# GolfScript, 50(53)

Gives an error on bad characters, but not a very good one (50 characters):

);[{""123,97>+91,65>+?}/].-1?0<{{26%1+}%{+}*}{@}if


Gives "E" on error instead (53 characters):

);[{""123,97>+91,65>+?}/].-1?0<{{26%1+}%{+}*}{;"E"}if


The alphabet-generating snippet 123,97>+ is stolen from Ventero .

# J (55)

+/64-~-&32]@.(<&97)_:@.(<&65)_:@.(>&122)"0,I.a.&e."0


This satisfies all the conditions except the dictionary one. As an error condition, it returns "infinity" (the underscore symbol in J) for words that contain anything but letters.

(raises an error on weird characters)
(also: the space between toUpper. and \x is needed otherwise it parses it as(toUpper) .\ (x))

import Char
main=getLine>>=putStrLn.show.sum.(map$(-65+).ord.toUpper. \x->if xelem['A'..'Z']++['a'..'z']then x else error"")  # Haskell (70) (does not raise an error, but 45% shorter) import Char main=getLine>>=putStrLn.show.sum.(map$(-65+).ord.toUpper)


## C++ (111 107)

void main(){int a=0;s8*b=new s8[99];for(cin>>b;*b;)if(isalpha(*b))a+=tolower(*b++)-96;else return;cout<<a;}


The "set up"/etc:

#include <iostream>
#include <cstdio>
#include <cctype>

#ifdef _MSC_VER
typedef __int8 s8;
#else
typedef signed char s8;
#endif


"Undefined" behavior (It's more 'bad practice' than 'undefined', but oh well):

• void main() That says it all.
• I'm using new without delete.

# Jelly, 10 9 bytes

ŒuØAiⱮoµS


Try it online!

Seemingly, it turns out a byte shorter to actually error than to return 0.

Œu           Uppercase the input,
Ɱ       of each letter from the input
ØA         in "ABCDEFGHIJKLMNOPQRSTUVWXYZ",
o      replace any 0 with the corresponding character of the input,
µS    then take the sum.


Jelly errors if it attempts to add integers and strings together, and although two strings can be added together by +, this still errors in the case of a fully symbolic input because S is defined specifically as a reduce starting from zero.

• Nice. It'll be tough to better (or even match) 9-bytes... Commented Nov 19, 2020 at 22:21

## JavaScript 1.8, 80 chars

alert(Array.reduce(prompt().toLowerCase(),function(a,b)a+b.charCodeAt(0)-96,0))

• For use in Chrome I had to convert it a little: alert(prompt().toLowerCase().split("").reduce(function(a,b){return a+b.charCodeAt(0)-96},0)). I still like JavaScript solutions most :) Commented Jun 2, 2011 at 9:32
• It doesn't return an error when you do invalid character??? Commented May 8, 2016 at 14:07

## APL (34)

+/{⍵∊⍳26:⍵}¨{64-⍨A-32×96<A←⎕UCS⍵}⍞


Gives either the score, or a VALUE ERROR if there are non-alphabetic characters in the input.

Explanation:

• ⍞: read a line of input
• {...}: function applied to every character of input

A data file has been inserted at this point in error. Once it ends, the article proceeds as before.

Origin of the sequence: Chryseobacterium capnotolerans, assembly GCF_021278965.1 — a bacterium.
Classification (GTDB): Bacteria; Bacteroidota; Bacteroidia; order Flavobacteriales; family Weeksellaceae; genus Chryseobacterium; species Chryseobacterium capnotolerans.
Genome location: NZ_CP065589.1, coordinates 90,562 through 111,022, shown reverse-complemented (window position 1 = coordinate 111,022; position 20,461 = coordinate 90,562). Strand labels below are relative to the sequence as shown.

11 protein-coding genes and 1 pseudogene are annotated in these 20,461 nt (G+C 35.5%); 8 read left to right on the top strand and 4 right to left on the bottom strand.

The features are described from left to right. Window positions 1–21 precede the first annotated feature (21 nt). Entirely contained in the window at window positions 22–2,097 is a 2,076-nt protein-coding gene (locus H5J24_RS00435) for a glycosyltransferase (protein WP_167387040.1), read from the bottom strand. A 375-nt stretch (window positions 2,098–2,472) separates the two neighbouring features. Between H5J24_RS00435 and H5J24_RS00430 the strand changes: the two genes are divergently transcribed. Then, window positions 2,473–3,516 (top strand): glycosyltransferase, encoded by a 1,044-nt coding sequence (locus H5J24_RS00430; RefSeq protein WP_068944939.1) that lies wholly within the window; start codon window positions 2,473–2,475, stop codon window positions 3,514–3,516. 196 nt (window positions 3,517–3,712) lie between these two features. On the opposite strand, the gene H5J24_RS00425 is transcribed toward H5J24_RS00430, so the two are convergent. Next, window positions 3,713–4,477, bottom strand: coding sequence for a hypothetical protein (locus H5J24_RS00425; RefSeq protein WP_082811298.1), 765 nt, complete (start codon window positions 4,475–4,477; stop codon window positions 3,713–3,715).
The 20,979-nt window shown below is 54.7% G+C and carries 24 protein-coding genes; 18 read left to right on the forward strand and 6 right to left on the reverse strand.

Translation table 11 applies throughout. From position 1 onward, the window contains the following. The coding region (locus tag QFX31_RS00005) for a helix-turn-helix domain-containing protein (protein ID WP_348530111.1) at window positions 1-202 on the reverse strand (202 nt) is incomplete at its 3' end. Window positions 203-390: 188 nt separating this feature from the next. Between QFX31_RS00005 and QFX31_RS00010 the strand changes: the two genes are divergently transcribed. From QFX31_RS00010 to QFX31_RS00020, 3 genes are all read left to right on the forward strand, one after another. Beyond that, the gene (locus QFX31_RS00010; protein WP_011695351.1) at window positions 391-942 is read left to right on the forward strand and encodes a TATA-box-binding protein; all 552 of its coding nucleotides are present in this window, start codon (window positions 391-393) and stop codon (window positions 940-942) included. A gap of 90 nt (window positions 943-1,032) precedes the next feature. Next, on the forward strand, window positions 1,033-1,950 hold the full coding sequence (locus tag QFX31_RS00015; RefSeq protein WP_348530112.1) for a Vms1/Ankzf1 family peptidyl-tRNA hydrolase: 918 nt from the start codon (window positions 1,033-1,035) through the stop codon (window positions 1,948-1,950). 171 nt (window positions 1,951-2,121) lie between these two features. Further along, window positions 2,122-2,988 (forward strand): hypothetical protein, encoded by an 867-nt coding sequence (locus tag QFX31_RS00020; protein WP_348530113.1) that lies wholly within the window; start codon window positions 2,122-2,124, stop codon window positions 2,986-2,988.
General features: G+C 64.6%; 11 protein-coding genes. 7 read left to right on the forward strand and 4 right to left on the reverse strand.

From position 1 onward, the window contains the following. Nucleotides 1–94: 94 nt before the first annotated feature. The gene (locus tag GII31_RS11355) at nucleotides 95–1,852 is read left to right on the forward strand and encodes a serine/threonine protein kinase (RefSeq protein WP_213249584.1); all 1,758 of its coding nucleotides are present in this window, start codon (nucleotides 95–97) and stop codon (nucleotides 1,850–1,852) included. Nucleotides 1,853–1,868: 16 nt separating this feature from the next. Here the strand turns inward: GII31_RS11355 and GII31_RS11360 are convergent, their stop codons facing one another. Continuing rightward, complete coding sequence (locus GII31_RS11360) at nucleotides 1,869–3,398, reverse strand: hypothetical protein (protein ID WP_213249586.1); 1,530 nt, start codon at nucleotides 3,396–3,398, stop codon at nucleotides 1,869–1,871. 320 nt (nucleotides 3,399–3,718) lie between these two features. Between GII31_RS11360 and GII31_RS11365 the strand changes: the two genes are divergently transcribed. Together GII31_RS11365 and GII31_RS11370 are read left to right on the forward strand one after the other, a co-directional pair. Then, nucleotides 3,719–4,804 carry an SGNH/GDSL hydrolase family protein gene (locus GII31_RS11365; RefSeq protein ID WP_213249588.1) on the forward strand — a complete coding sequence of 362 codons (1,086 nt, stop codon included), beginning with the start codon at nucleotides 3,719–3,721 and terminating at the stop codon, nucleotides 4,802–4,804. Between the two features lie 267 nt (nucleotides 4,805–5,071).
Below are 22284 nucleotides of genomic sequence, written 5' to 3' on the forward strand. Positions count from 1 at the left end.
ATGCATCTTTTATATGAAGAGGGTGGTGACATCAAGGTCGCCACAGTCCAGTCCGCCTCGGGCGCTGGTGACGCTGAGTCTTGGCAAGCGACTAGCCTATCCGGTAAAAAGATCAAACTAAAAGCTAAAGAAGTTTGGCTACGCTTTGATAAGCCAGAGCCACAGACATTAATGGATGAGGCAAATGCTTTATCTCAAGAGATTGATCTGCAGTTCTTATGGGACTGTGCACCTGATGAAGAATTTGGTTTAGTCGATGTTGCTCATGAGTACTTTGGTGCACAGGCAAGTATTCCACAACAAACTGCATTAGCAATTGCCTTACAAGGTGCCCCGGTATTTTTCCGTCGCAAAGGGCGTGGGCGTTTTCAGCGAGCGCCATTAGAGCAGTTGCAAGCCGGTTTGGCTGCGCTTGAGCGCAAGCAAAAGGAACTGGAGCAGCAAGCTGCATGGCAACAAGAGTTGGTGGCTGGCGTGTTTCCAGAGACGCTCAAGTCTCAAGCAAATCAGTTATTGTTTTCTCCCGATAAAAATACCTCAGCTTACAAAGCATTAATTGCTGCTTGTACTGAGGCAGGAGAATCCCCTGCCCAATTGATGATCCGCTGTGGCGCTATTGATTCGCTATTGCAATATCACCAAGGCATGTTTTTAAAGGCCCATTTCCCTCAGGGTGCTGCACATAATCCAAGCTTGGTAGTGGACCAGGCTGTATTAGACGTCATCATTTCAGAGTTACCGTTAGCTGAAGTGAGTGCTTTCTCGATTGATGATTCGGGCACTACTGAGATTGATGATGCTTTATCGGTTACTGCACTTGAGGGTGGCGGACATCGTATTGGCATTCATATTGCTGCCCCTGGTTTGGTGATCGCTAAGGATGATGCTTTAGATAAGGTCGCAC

• A←⎕UCS⍵: store the ASCII value of the current character in A
• A-32×96<A: make character uppercase: from A is subtracted 32 if 96<A (so, if it's uppercase), otherwise 0
• 64-⍨: subtract 64 from this, giving A=1, B=2 ...
• ¨: apply this function to every character:
• ⍵∊⍳26: if the character is between 1 and 26...
• :⍵: then return ⍵ (and since there's no else clause there will be a VALUE ERROR if it's not between 1 and 26)
• +/: sum all the values together (and this value is automatically outputted because it's the final result).

# JavaScript, 60 bytes

s=>[...s.toUpperCase()].reduce((a,b)=>a+b.charCodeAt()-64,0)


If the program must return an error on invalid inputs, then 80 bytes:

s=>/[^a-z]/i.test(s)?_:[...s.toUpperCase()].reduce((a,b)=>a+b.charCodeAt()-64,0)


If an input is invalid, then the console will say that _ is not defined (there must not already be a variable defined called _).

# Python 3, 58 55

print(sum(ord(x)%32for x in input()if x.isalpha()or z))


without dictionary or stolen idea but still unhelpful error ;)

thx @Eᴀsᴛᴇʀʟʏ

Test here.

• I think you can save a byte by switching to python 2 and doing print<SPACE>sum(ord(......., removing the 2 parentheses around the expression. Commented May 8, 2016 at 20:48
• @EᴀsᴛᴇʀʟʏIʀᴋ that is right but than the input has to be in parenthesis and I don't want to promote python 2 ;) Commented May 8, 2016 at 20:52
• PYTHON 2 IS LIFE!! and also, I don't think that would require the input to be parenthesized? Commented May 8, 2016 at 21:52
• @EᴀsᴛᴇʀʟʏIʀᴋ sry i meant quoted. input() in python3 is raw_input() in python2 Commented May 8, 2016 at 23:34
• oh, I forgot. Hm. Commented May 9, 2016 at 1:11

# C, 98 bytes

 int a(char *s){int b=0;while(*s){if(!isalpha(*s))throw 1;b+=(toupper(*(s++))-64);}printf("%d",b);}


# F# (no validation) 79 57 chars

let a w=w|>Seq.fold(fun a b->a+(int b)-65)0|>printfn"%i"


# C# with validation: 108 chars (with 12 for error message):

var s=Console.ReadLine();Console.Write(s.All(Char.IsLetter)?s.Sum(x=>x&'_'-'@').ToString():"Invalid input");


# C# without validation: 60 53 chars:

Console.Write(Console.ReadLine().Sum(x=>x&'_'-'@'));

• In the second one without validation, you can reduce the characters even more by removing the s variable declaration and using Console.ReadLine() inline. Commented Jun 3, 2012 at 9:15